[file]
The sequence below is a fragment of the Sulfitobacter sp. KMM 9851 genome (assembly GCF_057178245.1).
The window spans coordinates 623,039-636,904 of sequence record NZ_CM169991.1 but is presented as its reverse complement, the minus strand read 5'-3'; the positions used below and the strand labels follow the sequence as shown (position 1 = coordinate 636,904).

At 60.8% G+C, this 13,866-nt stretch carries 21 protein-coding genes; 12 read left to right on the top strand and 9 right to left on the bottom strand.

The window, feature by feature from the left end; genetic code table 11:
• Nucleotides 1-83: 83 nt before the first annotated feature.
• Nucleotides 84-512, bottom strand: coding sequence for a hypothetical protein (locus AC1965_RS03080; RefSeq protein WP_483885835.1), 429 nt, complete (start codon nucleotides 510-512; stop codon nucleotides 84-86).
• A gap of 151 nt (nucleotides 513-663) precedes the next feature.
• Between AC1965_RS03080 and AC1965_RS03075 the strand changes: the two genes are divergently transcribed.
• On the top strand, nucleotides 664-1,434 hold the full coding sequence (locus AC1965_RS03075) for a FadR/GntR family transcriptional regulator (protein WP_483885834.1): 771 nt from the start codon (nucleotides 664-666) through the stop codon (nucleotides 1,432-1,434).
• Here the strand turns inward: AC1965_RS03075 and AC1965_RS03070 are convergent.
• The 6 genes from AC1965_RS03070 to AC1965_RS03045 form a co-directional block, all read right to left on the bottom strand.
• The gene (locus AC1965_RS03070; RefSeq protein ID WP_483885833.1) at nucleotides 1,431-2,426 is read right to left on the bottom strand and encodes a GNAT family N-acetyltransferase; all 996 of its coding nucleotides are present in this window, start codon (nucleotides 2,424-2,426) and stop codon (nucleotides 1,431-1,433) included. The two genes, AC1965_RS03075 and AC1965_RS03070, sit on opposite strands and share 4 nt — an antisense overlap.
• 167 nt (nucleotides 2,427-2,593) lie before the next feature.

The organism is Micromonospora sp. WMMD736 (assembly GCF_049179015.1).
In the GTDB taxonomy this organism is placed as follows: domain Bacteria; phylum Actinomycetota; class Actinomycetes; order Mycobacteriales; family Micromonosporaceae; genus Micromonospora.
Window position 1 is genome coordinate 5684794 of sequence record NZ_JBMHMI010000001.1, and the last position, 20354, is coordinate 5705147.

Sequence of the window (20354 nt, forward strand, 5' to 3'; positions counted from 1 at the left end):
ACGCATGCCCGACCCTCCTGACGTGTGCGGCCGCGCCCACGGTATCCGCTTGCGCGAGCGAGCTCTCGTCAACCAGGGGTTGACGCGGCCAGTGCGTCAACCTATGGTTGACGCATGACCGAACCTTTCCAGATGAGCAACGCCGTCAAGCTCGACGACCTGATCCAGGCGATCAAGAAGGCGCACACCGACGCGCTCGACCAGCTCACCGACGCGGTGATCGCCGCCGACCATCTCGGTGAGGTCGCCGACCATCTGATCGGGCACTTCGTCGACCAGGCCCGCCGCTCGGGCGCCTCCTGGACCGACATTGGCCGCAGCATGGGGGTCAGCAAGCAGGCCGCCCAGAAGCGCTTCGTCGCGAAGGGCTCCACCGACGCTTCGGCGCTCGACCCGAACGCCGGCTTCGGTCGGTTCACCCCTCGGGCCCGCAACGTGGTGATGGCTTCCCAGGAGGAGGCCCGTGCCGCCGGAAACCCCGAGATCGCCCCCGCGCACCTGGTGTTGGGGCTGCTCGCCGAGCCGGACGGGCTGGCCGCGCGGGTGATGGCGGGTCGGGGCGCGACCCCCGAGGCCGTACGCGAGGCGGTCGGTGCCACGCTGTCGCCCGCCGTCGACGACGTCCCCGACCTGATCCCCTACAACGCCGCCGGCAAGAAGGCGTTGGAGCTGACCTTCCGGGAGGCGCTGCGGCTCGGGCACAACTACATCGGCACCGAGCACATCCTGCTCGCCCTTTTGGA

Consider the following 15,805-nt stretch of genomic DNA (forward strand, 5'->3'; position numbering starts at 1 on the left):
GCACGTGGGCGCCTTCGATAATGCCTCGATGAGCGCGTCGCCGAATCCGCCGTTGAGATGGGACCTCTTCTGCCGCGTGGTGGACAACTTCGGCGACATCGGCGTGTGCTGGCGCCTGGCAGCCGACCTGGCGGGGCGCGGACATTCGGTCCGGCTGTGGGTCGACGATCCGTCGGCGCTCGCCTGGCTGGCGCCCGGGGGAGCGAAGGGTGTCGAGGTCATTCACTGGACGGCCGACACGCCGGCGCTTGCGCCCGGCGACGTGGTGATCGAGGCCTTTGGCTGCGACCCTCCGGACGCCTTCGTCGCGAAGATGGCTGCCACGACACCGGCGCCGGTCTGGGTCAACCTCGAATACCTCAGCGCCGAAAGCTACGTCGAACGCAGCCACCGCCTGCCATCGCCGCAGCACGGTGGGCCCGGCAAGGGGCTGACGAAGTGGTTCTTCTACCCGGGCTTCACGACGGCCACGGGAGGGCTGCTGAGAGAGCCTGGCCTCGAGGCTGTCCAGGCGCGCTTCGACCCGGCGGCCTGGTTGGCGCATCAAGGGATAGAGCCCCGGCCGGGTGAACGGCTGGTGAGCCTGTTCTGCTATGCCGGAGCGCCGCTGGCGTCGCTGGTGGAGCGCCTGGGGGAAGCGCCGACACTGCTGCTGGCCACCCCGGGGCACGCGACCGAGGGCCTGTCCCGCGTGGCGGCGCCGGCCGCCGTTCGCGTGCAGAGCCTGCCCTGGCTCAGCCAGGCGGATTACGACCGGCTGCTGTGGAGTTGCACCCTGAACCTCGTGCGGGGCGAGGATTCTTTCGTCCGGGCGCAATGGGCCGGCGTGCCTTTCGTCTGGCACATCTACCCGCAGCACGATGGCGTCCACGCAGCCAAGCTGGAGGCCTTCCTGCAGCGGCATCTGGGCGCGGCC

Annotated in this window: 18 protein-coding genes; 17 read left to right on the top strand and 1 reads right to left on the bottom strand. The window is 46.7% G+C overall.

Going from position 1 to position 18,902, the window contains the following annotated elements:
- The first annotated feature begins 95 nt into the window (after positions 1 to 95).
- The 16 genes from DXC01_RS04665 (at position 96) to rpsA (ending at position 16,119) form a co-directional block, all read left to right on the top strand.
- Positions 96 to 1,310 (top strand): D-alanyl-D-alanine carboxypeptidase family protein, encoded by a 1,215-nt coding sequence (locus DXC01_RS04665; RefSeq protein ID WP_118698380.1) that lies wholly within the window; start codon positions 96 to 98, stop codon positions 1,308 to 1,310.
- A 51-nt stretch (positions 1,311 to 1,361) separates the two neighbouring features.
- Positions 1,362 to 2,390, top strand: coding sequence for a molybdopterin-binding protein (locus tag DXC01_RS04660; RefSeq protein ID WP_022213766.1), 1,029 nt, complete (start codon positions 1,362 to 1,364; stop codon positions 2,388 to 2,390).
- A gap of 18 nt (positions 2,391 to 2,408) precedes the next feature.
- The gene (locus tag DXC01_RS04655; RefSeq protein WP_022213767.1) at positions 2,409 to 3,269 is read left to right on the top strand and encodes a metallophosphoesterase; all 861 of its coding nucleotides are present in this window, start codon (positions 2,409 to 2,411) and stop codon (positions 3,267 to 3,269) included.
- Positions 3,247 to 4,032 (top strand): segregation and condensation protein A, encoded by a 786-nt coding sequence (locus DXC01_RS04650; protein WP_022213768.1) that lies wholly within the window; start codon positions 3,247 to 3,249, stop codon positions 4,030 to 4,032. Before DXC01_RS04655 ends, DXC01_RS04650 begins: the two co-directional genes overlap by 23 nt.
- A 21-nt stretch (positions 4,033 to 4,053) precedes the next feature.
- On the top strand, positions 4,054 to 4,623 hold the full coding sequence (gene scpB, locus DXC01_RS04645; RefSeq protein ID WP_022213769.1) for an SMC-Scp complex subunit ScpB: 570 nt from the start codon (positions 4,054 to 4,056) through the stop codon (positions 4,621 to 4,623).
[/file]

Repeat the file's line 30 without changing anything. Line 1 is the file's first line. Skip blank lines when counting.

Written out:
- Positions 3,247 to 4,032 (top strand): segregation and condensation protein A, encoded by a 786-nt coding sequence (locus DXC01_RS04650; protein WP_022213768.1) that lies wholly within the window; start codon positions 3,247 to 3,249, stop codon positions 4,030 to 4,032. Before DXC01_RS04655 ends, DXC01_RS04650 begins: the two co-directional genes overlap by 23 nt.